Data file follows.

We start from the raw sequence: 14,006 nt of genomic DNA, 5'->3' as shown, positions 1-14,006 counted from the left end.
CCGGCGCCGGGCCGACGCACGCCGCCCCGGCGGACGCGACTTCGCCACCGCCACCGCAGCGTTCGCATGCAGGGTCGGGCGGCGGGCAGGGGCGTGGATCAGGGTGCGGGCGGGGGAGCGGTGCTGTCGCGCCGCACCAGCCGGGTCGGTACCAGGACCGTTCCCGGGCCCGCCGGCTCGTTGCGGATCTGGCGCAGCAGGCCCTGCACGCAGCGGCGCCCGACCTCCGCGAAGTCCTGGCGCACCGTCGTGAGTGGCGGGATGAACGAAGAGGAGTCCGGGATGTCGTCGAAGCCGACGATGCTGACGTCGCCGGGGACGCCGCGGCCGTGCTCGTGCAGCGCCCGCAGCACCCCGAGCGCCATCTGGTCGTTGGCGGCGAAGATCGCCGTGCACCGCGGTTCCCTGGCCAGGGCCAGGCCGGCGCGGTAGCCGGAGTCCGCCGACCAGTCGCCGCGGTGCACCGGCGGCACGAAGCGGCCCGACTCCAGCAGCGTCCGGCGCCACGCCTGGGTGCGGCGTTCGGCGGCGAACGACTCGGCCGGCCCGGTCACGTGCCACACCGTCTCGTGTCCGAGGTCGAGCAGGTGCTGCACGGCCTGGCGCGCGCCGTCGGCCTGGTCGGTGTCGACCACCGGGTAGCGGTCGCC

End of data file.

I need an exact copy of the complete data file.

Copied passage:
We start from the raw sequence: 14,006 nt of genomic DNA, 5'->3' as shown, positions 1-14,006 counted from the left end.
CCGGCGCCGGGCCGACGCACGCCGCCCCGGCGGACGCGACTTCGCCACCGCCACCGCAGCGTTCGCATGCAGGGTCGGGCGGCGGGCAGGGGCGTGGATCAGGGTGCGGGCGGGGGAGCGGTGCTGTCGCGCCGCACCAGCCGGGTCGGTACCAGGACCGTTCCCGGGCCCGCCGGCTCGTTGCGGATCTGGCGCAGCAGGCCCTGCACGCAGCGGCGCCCGACCTCCGCGAAGTCCTGGCGCACCGTCGTGAGTGGCGGGATGAACGAAGAGGAGTCCGGGATGTCGTCGAAGCCGACGATGCTGACGTCGCCGGGGACGCCGCGGCCGTGCTCGTGCAGCGCCCGCAGCACCCCGAGCGCCATCTGGTCGTTGGCGGCGAAGATCGCCGTGCACCGCGGTTCCCTGGCCAGGGCCAGGCCGGCGCGGTAGCCGGAGTCCGCCGACCAGTCGCCGCGGTGCACCGGCGGCACGAAGCGGCCCGACTCCAGCAGCGTCCGGCGCCACGCCTGGGTGCGGCGTTCGGCGGCGAACGACTCGGCCGGCCCGGTCACGTGCCACACCGTCTCGTGTCCGAGGTCGAGCAGGTGCTGCACGGCCTGGCGCGCGCCGTCGGCCTGGTCGGTGTCGACCACCGGGTAGCGGTCGCC